Examining Queen's Alive's right to live

AMS clubs Manager says one of Queen's more questioned clubs currently doesn't break any rules


When Amanda Collins walked into Mac-Corry and caught sight of the Queen’s Alive booth, she first noticed the stack of bookmarks that read “Women DO regret their abortions!” and then she noticed the poster advertising their upcoming movie night.

After her visit to the booth last semester, Collins, ArtSci ‘19, wrote a letter to the AMS registering a complaint against the club. It wouldn’t be the first time in the controversial group’s history they’d faced a complaint from students. 

Since 1985, Queen’s Alive has been an AMS-sanctioned and officially ratified club, with eight executives and around 30 participants. Their mission statement is “affirming the dignity of all human life from conception to natural death.” 

Collins described her interaction with club to The Journal via Facebook Messenger. “They kept asking me if I believed in human rights as a response to anything I said,” Collins said of the individuals at the booth. Collins also said that the person at the booth “tried to compare abortion to the Holocaust.” 

Her reasons for complaining weren’t personal, according to Collins. “It was mostly just upsetting to see such aggressive and false information being put out in a space where anyone could have seen it ... or having it lead to making a big decision based on biased information.”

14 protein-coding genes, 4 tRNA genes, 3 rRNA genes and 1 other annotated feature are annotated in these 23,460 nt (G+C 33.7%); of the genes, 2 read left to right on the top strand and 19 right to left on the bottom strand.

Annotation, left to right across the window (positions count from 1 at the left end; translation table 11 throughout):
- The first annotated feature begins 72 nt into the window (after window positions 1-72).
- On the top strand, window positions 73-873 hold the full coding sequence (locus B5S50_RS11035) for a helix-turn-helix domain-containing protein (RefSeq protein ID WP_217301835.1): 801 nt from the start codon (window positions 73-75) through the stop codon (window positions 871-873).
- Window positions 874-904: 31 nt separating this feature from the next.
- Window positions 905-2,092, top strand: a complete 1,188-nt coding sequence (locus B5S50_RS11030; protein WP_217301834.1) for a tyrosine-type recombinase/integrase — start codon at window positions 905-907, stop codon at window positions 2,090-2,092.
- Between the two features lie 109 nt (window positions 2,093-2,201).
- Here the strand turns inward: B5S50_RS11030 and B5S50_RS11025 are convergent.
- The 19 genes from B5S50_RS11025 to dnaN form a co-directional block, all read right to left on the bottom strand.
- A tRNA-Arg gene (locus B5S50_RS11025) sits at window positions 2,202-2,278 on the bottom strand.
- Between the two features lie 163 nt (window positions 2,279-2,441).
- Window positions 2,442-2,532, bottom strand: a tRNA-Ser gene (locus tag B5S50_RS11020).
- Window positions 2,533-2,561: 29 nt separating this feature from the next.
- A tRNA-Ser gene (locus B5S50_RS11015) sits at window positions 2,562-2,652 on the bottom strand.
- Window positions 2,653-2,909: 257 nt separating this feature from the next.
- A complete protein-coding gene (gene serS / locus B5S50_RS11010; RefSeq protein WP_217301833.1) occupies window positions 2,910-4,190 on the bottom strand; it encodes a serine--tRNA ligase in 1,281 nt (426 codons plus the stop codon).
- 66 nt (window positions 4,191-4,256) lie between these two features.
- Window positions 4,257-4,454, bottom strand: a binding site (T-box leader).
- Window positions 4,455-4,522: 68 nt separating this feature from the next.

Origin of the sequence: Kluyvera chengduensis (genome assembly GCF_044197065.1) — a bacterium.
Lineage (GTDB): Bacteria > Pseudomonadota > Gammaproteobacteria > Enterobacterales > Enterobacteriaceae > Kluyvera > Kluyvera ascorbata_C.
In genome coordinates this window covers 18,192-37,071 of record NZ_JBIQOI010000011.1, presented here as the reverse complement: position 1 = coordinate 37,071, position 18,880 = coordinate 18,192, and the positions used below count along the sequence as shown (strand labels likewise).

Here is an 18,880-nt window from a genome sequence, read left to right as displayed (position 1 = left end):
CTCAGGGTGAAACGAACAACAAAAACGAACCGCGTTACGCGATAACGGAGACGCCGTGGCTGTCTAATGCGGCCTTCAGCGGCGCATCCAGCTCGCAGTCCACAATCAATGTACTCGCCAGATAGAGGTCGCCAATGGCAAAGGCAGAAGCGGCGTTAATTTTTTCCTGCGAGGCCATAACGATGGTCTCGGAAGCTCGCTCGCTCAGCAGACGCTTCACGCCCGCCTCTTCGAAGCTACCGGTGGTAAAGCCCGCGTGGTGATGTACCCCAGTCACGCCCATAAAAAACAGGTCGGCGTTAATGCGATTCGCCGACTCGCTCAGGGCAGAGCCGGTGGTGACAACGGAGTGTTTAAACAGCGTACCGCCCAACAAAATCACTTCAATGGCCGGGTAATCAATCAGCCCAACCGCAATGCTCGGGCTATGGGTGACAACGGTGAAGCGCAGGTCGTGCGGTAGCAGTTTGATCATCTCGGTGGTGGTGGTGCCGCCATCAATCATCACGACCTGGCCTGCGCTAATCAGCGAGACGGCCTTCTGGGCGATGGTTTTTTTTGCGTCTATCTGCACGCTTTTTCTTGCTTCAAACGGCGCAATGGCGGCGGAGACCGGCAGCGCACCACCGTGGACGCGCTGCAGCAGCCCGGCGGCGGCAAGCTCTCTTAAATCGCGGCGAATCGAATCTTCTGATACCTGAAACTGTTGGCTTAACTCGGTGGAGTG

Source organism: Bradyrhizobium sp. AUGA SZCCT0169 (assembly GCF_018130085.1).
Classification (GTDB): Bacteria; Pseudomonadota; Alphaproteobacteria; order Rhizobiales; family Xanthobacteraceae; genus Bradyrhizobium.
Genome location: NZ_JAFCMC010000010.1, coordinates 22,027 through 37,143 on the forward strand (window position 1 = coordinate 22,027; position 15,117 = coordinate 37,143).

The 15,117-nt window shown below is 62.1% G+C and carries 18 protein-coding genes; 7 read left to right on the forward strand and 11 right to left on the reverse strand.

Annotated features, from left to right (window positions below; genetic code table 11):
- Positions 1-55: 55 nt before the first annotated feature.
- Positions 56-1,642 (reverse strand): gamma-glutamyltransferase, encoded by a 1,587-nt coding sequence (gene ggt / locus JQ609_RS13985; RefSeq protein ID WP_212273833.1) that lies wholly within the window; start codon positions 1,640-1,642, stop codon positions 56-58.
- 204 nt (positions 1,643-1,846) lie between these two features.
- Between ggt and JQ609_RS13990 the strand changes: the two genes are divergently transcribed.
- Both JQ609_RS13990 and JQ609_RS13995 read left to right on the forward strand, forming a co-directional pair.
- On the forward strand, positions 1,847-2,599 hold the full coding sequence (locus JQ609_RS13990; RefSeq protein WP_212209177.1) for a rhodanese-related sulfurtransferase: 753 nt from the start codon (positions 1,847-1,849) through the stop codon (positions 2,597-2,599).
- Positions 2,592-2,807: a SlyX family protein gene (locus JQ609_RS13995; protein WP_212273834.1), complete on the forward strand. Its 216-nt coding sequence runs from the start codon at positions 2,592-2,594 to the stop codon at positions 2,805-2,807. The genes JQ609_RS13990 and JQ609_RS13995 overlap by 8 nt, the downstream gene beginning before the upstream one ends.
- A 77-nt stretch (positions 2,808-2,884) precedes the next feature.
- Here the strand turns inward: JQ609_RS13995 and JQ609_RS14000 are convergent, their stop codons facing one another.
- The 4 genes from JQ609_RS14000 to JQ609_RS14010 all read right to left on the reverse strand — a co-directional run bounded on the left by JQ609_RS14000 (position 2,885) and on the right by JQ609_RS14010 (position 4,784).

In her complaint to the AMS, a copy of which she provided to The Journal, Collins wrote, “One of the many beautiful traits Queen’s University offers is diversity in many aspects, especially in the wide variety of clubs and activities to choose from ... However, there are a few aspects about this particular club you have allowed to represent the Queen’s community that I fear does more harm than good.” 

Controversy surrounding Queen’s Alive has been recorded in previous Journal articles for years. In 2011, Queen’s Alive stirred campus by inviting Stephanie Gray, co-founder and executive director of the Canadian Centre for Bio-Ethical Reform’s to present a talk entitled ‘Echoes of the Holocaust’ — a presentation that compared aborted fetuses to Holocaust victims.  

Another complaint against the group, filed in 2015, stemmed from a student who claimed that the club was spreading misinformation. The student, Raven Adamson, ArtSci ’18, said members of the group had told her repeatedly that “a woman could get an abortion up until the day before a baby was due.”  

Abortions are, in fact, legal in Canada at any stage in the pregnancy, but only if the woman can find a doctor willing to perform the procedure. However, the Canadian Federation for Sexual Health statistics show that abortions are highly uncommon after 20 weeks, and are most often performed when there are serious fetal defects or to protect the mother’s health.  

Despite their history, according to AMS Clubs Manager Grace Kim ArtSci ‘17, there’s no clause in the AMS Constitution that Queen’s Alive is in danger of breaking. In addition, ratified clubs under the AMS operate autonomously and Queen’s Alive has rights under the AMS Constitution.

“We allow any idea to exist on campus. There are obviously still people that believe in this idea, even if it does make other people uncomfortable. The line would be if they broke the student or AMS Code of Conduct,” Kim said of the Mac-Corry boothing situation. “They weren’t chasing anyone down. If you didn’t want to engage you could just walk by.”